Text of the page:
But again, looks can be deceiving. Gates issued a report several years back that 95% of the failed water pumps it saw came from cooling systems that had never been flushed. A seemingly clean-looking coolant can still hold abrasive particles that will cause damage throughout the cooling system.
Contaminated or old coolant that’s allowed to stay in the system will start to play an insidious role within the vehicle. First, electrolysis starts to eat away at the engine block, heads and radiator. Then, cavitation will start to occur in the water pump. Debris will wear away at the water pump seal, and it will start to leak and/or fail. Extremely contaminated coolant will start to corrode/erode the water pump impeller. Next up is the radiator or heater core. Finally, head gaskets will be compromised.
Coolant doesn’t need to be contaminated to become an issue. Over time, some additives in coolant will lose their effectiveness. A coolant with depleted additives will gain an electric charge capable of removing metal from the surfaces it comes in contact with, eventually leading to pits and holes, or will completely chew through components (older nylon carrier-style gaskets are the first to go).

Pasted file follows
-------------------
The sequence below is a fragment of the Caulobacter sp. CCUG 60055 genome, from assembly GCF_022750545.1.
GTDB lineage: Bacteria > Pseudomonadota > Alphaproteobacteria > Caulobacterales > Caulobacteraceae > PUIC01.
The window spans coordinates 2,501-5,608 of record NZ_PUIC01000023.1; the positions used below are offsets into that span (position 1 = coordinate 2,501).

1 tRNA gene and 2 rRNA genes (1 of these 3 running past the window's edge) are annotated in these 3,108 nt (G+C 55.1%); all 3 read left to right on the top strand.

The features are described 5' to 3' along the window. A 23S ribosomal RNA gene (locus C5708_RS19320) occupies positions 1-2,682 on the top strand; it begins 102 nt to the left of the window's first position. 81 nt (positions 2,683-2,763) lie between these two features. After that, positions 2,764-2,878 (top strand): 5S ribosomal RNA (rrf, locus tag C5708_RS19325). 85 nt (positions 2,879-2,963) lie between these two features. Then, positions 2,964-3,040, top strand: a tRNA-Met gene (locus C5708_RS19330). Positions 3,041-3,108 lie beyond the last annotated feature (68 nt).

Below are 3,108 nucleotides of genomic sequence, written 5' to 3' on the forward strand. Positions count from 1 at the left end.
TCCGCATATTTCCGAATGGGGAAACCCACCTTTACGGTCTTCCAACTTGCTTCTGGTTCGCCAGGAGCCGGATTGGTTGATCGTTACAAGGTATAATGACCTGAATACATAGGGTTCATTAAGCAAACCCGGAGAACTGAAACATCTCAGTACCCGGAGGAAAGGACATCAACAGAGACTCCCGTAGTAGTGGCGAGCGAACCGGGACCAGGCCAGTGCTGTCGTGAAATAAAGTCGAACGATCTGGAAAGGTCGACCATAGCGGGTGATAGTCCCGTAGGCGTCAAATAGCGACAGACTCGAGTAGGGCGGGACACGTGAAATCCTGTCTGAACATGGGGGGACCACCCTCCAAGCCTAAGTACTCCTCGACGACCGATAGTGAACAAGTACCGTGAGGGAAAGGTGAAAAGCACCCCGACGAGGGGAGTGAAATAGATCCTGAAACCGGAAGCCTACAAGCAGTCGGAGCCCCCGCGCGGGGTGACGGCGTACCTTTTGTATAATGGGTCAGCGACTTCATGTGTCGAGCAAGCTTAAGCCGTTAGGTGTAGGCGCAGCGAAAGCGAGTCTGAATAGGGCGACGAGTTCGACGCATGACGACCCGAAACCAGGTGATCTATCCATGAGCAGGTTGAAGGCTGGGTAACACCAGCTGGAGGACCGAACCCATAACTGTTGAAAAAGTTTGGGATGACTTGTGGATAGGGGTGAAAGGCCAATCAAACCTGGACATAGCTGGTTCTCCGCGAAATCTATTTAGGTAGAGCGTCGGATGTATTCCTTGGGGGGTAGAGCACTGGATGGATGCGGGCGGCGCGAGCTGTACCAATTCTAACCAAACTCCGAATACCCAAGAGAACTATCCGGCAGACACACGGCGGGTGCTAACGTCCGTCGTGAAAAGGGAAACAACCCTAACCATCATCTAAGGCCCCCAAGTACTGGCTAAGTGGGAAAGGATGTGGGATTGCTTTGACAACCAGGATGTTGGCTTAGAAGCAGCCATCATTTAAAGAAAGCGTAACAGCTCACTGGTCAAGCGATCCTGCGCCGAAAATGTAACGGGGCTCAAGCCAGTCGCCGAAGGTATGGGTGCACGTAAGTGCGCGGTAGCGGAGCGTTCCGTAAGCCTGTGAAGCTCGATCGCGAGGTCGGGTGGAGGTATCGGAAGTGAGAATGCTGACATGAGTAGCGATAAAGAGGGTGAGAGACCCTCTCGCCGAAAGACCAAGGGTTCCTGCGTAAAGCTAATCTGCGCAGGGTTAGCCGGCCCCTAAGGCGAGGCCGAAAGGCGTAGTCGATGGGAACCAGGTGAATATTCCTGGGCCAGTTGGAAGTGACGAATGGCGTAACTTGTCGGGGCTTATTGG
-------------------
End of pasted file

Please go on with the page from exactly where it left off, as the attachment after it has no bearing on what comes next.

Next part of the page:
Testing coolant with a voltmeter or digital multimeter during service is a good way to measure the additive life force remaining. Attach the multimeter ground probe to the negative battery post and place the tip of the positive probe into the coolant. A reading of less than 0.10 volts is OK; a reading above 0.20 volts is bad.
Passing this one test doesn’t completely exonerate the coolant, as voltage can vary because of temperature, drive time and other factors. Plus, if coolant is degrading it will cause problems before electrolysis is noticeable. Depleted additives and rust inhibitors mean greater restriction of radiator and heater core tubes due to corrosion, rust and scale buildup, none of which will pop up in a voltmeter test. If ignored, bits of rust will clog the tiny passages in the radiator and heater.